Researchers have found that children who experience adversity or psychiatric disorders when young may age faster at a cellular level. The negative effects of these stressors are also linked to health conditions like diabetes and heart disease, the research revealed.
The study, published online in Biological Psychiatry, was conducted by researchers at Butler Hospital. They discovered that both telomeres and mitochondrial DNA (mtDNA) change in response to psychosocial stressors, which can speed up physical aging.
Mitochondria convert molecules from food into energy that can be used by cells and also play a key role in cellular growth, signaling, and death. Telomere shortening is also a measure of advanced cellular aging. Recent studies have examined the possible connection between mitochondria and psychiatric disorders, but the research is very limited, and no prior work has examined the relationship of mitochondrial DNA to psychosocial stress.
“We are interested in these relationships because there is now clear evidence that stress exposure and psychiatric conditions are associated with inflammation and health conditions like diabetes and heart disease,” said study author Audrey Tyrka, MD, PhD, Director of the Laboratory for Clinical and Translational Neuroscience at Butler Hospital and Associate Professor of Psychiatry and Human Behavior at Brown University.
“Identifying the changes that occur at a cellular level due to these psychosocial factors allows us to understand the causes of these poor health conditions and possibly the overall aging process,” she said.
Childhood stress, psychiatric disorders linked to advanced cellular aging
Dr. Tyrka and fellow researchers recruited 299 healthy adults from the community for the study. Participants completed diagnostic interviews to assess psychiatric disorder diagnosis, and assess childhood adversities, including parental loss, and childhood abuse and neglect.
Participants were categorized into four groups based upon the presence or absence of childhood adversity and the presence or absence of lifetime depressive, anxiety, or substance use disorders. Using standard techniques, researchers extracted DNA from whole blood samples for each participant and quantified telomere length and mtDNA copy number, a measure of mitochondrial DNA content.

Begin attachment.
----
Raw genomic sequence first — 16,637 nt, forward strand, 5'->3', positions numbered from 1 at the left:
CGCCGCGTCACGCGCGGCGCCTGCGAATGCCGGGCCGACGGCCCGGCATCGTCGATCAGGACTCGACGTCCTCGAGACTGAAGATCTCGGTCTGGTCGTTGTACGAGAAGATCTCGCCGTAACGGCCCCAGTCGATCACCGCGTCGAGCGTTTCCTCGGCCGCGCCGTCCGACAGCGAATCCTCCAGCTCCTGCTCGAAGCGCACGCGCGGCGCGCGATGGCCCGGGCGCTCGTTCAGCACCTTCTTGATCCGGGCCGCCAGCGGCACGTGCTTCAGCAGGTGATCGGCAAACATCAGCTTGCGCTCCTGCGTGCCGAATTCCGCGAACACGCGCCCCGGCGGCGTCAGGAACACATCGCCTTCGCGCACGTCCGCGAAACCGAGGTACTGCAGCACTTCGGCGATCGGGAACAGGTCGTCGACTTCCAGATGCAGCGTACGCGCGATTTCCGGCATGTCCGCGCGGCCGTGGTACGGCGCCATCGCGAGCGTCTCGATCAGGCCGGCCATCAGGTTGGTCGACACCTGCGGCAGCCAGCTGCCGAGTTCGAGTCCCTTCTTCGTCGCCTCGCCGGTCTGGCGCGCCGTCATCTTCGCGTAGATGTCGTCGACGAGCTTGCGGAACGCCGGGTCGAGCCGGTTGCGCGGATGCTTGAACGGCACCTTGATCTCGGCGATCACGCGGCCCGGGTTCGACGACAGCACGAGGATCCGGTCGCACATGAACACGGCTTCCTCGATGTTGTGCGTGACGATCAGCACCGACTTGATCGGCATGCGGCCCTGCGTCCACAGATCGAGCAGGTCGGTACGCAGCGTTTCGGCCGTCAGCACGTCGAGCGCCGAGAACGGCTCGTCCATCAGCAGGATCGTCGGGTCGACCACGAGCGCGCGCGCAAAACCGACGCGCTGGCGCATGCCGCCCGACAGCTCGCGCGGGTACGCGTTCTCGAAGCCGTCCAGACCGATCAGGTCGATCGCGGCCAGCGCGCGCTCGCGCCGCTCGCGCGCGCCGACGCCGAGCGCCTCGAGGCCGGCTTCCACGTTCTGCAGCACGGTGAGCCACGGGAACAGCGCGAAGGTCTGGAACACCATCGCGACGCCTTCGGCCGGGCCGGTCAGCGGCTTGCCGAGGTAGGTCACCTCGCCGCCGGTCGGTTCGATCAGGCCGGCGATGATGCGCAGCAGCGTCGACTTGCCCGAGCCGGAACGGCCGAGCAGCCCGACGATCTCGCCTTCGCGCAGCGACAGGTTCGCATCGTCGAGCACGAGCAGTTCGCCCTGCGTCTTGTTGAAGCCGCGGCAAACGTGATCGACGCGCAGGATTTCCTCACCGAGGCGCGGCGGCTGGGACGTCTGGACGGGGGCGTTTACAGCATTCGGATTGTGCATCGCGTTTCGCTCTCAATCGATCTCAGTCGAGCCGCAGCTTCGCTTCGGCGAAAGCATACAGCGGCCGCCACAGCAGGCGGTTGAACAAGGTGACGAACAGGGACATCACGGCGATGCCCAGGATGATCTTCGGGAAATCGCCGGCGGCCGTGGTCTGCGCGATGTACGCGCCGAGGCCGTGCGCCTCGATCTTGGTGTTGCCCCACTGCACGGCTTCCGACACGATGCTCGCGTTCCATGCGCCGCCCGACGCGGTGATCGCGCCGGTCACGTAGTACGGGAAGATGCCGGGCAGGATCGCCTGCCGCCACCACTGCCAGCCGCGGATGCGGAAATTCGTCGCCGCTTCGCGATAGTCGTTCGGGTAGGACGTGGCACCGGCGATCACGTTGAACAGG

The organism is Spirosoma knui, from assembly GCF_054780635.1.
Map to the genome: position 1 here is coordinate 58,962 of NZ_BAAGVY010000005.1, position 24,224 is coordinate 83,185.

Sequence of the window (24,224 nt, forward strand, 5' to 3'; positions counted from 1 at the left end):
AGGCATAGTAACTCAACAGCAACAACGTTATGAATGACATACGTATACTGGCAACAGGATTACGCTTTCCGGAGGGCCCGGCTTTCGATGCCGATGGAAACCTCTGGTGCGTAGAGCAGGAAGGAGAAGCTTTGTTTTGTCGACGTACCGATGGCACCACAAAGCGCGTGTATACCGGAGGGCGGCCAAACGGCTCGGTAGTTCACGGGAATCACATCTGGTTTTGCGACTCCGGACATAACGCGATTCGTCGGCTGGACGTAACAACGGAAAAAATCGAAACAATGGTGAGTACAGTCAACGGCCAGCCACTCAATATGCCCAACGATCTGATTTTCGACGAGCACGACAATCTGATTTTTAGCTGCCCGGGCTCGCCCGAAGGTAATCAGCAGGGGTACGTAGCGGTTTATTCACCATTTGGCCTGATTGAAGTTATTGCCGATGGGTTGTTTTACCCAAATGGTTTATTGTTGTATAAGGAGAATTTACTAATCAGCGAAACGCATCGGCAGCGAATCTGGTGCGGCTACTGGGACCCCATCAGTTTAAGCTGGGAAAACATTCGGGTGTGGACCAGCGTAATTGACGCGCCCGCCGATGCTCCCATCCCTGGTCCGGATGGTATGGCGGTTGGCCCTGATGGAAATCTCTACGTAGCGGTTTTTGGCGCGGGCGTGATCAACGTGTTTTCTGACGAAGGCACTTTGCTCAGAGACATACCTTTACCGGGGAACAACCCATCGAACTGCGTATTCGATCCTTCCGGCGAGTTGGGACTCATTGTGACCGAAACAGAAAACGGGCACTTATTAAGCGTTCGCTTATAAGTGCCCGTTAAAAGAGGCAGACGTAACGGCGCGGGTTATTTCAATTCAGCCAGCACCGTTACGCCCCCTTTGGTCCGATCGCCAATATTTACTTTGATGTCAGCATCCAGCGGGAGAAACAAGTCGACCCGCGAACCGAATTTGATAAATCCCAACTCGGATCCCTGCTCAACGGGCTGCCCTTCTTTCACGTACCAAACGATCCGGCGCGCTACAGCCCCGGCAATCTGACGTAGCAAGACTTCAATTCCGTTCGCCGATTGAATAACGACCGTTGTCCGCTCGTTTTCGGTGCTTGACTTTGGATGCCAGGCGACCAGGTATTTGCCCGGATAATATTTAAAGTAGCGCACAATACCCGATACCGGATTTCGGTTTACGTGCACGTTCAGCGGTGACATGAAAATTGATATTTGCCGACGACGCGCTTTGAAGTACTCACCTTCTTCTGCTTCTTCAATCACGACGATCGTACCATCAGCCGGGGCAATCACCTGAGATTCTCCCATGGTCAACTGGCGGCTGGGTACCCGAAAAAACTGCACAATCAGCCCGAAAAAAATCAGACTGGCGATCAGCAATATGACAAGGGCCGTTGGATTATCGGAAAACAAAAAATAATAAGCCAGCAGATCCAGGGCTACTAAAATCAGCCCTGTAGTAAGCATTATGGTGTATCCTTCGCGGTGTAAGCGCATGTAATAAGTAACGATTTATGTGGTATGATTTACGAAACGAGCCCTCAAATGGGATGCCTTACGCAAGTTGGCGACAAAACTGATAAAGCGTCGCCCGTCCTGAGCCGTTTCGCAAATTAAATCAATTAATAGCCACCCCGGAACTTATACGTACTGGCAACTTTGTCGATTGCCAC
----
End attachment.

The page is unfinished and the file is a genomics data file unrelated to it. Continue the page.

Results of the study show childhood adversity and lifetime psychopathology were each associated with shorter telomeres and higher mtDNA content. These effects were seen in individuals with major depression, depressive disorders, and anxiety disorders, as well as those with parental loss and childhood maltreatment. A history of substance disorders was also associated with significantly higher mtDNA copy numbers.
These findings indicate that childhood stress and some psychiatric disorders are linked to important cellular changes that may represent advanced cellular aging. “Understanding this biology is necessary to move toward better treatment and prevention options for stress-related psychiatric and medical conditions, and may shed light on the aging process itself.” said Dr. Tyrka.
The study adds to a rapidly expanding line of research demonstrating an association between exposure to stressors early in life and long-term physiological damage. Research shows, for instance, that depression during childhood can lead to permanent changes in the brain and may speed up the aging process. There is also evidence that exposure to violence, abuse, and neglect during the early years can actually leave lasting genetic damage. Racism and discrimination, which function as toxic stressors, have also been shown to have devastating long-term effects.